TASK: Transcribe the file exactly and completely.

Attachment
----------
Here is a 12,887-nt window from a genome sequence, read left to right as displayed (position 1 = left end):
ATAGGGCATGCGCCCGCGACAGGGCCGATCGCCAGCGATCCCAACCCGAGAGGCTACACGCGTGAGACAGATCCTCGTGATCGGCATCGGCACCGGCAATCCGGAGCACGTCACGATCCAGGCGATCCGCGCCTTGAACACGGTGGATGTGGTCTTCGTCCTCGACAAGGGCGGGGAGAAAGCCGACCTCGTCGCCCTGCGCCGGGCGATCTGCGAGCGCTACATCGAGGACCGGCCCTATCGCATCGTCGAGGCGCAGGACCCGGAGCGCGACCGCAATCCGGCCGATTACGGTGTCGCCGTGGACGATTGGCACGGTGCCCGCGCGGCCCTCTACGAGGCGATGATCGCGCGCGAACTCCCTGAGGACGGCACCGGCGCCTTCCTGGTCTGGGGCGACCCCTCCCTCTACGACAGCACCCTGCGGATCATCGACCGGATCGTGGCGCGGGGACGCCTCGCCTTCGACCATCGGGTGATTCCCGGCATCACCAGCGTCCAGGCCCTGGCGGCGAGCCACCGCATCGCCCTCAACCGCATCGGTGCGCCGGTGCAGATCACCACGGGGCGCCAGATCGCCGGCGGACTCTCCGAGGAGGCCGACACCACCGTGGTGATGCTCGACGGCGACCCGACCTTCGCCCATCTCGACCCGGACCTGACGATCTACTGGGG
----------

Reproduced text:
Here is a 12,887-nt window from a genome sequence, read left to right as displayed (position 1 = left end):
ATAGGGCATGCGCCCGCGACAGGGCCGATCGCCAGCGATCCCAACCCGAGAGGCTACACGCGTGAGACAGATCCTCGTGATCGGCATCGGCACCGGCAATCCGGAGCACGTCACGATCCAGGCGATCCGCGCCTTGAACACGGTGGATGTGGTCTTCGTCCTCGACAAGGGCGGGGAGAAAGCCGACCTCGTCGCCCTGCGCCGGGCGATCTGCGAGCGCTACATCGAGGACCGGCCCTATCGCATCGTCGAGGCGCAGGACCCGGAGCGCGACCGCAATCCGGCCGATTACGGTGTCGCCGTGGACGATTGGCACGGTGCCCGCGCGGCCCTCTACGAGGCGATGATCGCGCGCGAACTCCCTGAGGACGGCACCGGCGCCTTCCTGGTCTGGGGCGACCCCTCCCTCTACGACAGCACCCTGCGGATCATCGACCGGATCGTGGCGCGGGGACGCCTCGCCTTCGACCATCGGGTGATTCCCGGCATCACCAGCGTCCAGGCCCTGGCGGCGAGCCACCGCATCGCCCTCAACCGCATCGGTGCGCCGGTGCAGATCACCACGGGGCGCCAGATCGCCGGCGGACTCTCCGAGGAGGCCGACACCACCGTGGTGATGCTCGACGGCGACCCGACCTTCGCCCATCTCGACCCGGACCTGACGATCTACTGGGG